Cannabidiol or CBD is a hot topic these days, especially as the 2018 Farm Bill just passed in the U.S. The legislation effectively legalizes industrial hemp, which significantly opens the market for hemp-derived CBD. From cosmetics to salves to tinctures and more, CBD is infused into everything these days.
In many ways, the CBD craze has gotten ahead of itself. Mainstream media and wellness experts praise CBD as the swan of the cannabis plant, dismissing the rest of the cannabinoids as ugly ducklings. Consumers unfamiliar with cannabis may gravitate toward pure CBD extract, as CBD is often labeled the cannabinoids with many of marijuana’s health benefits.
But that’s not exactly correct. While CBD is the major player in treating an illness like severe seizures, it’s really an entourage effect that makes the CBD work. The entourage effect, for those unfamiliar, is that individual cannabinoids, like CBD, increase their efficacy when working in conjunction with other cannabinoids, like THC or CBN. This is true even when the presence of those other cannabinoids is minimal. The whole in this equation is greater than the sum of its parts.
While CBD is a powerful extract, it’s important for consumers to understand they could be losing some potency when choosing hemp-derived pure CBD vs. cannabis-derived CBD, which may contain low doses of THC.
In a study titled “Potential Clinical Benefits of CBD-Rich Cannabis Extracts Over Purified CBD in Treatment-Resistant Epilepsy,” the conclusion reads that, “There was a higher number of patients reporting improvement after using CBD-rich Cannabis extracts (318/447, 71%) than those treated with purified CBD (81/223, 36%), with valid statistical significance.”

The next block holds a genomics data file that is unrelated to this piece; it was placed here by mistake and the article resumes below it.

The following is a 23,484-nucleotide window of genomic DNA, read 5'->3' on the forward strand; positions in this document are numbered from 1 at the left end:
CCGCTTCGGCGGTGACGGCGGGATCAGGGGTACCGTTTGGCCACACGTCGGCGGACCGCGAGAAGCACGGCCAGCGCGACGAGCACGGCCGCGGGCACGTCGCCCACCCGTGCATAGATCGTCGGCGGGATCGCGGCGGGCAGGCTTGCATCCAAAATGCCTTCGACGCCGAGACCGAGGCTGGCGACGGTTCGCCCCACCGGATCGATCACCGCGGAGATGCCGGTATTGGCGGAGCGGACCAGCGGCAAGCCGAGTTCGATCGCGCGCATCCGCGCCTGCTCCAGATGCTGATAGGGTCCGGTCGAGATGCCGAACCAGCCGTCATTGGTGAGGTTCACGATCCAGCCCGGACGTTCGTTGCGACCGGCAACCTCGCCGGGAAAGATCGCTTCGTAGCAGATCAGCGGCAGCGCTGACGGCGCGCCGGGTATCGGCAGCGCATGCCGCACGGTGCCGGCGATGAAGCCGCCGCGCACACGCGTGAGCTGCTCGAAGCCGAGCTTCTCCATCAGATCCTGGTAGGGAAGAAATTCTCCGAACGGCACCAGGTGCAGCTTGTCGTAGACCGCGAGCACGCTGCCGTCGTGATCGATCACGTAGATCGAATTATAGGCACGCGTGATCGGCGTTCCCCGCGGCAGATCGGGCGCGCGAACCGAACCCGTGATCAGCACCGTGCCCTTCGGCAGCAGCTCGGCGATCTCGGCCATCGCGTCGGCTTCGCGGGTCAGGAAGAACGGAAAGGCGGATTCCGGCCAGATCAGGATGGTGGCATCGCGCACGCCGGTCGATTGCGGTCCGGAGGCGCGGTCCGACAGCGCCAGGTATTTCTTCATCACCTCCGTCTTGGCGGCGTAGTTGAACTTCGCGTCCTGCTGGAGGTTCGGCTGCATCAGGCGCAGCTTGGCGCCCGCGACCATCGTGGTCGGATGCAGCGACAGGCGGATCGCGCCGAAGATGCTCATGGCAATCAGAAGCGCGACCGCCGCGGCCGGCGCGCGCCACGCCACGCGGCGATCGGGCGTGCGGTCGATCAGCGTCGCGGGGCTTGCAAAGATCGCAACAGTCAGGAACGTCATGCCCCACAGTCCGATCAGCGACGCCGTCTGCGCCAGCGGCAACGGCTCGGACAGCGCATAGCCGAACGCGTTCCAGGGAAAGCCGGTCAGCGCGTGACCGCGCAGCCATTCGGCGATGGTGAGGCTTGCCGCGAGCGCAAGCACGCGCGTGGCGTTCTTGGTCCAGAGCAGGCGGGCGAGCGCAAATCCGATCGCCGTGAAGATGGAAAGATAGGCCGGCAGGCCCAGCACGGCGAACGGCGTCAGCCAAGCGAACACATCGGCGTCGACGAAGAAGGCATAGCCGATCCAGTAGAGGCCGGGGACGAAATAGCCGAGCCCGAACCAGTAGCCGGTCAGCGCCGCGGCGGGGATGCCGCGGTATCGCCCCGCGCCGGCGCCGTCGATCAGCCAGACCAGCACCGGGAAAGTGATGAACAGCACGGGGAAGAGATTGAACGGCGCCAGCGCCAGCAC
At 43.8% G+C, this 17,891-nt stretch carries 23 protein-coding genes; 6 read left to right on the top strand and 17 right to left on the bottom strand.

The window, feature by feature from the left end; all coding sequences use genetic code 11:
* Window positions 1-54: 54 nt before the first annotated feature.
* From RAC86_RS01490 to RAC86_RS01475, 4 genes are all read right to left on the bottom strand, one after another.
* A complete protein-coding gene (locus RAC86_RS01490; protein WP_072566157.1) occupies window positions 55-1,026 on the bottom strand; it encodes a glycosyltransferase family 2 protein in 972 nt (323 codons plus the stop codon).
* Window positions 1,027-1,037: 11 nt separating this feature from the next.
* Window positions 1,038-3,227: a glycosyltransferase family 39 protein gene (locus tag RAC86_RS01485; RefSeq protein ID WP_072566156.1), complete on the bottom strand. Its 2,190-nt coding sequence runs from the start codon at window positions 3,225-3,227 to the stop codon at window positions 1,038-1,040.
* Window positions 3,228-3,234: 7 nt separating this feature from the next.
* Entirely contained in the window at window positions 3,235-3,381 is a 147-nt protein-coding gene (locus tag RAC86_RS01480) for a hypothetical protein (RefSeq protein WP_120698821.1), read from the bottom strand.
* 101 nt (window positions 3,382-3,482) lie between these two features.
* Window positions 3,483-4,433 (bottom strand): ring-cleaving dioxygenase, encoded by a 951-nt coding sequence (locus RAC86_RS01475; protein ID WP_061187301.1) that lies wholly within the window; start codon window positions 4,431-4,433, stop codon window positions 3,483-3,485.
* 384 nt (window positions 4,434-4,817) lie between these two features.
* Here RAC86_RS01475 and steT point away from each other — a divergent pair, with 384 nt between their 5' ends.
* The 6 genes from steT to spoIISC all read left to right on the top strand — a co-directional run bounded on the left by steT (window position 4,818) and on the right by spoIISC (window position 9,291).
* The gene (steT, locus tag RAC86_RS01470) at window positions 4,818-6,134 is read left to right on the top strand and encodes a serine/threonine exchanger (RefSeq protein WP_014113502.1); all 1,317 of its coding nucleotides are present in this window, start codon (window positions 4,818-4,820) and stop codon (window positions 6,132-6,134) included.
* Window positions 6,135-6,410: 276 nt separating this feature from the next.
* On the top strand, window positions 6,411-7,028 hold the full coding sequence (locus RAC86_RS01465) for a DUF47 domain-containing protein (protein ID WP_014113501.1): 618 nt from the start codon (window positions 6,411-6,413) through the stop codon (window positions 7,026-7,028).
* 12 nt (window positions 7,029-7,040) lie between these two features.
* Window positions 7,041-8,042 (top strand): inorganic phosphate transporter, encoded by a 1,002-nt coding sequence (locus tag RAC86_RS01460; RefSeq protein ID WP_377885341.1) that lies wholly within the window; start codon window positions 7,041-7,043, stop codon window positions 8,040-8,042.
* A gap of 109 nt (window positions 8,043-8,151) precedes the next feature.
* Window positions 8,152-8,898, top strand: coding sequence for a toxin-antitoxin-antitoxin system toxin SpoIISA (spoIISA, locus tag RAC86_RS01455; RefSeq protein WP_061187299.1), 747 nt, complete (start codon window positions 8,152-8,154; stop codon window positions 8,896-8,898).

CBD-rich cannabis extract is a very different thing than CBD isolate. Cannabis has many components that range from other beneficial cannabinoids, including the still stigmatized THC. We haven’t even mentioned terpenes, which you also lose when choosing a pure CBD extract. Terpenes not only contribute to the flavor and aroma of the plant, but significantly engage in how the cannabinoids interact with our endocannabinoid system.
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Some zero-percent THC oils do have other non-psychoactive cannabinoids in them and are still able to be sold. The combinations likely make them more effective medications for any ailment, including anxiety, inflammation and depression, but there’s something about having a percentage of THC in there, pretty much no matter how small, to activate the rest of the potion.
The real-deal CBD medicine is CBD-rich. Some CBD-rich medicine has a 1:1 ratio with THC, some has 30:1 CBD:THC, and though they work miracles, they aren’t without their side effects. CBD-rich marijuana can cause diarrhea in large medicinal doses and may make one very, very sleepy. But when it’s a matter of severe illness, you have to weigh the pros and cons. It’s worth noting cannabis medicine has far fewer side effects than the prescriptions they’re able to replace in states where at least a little THC is allowed.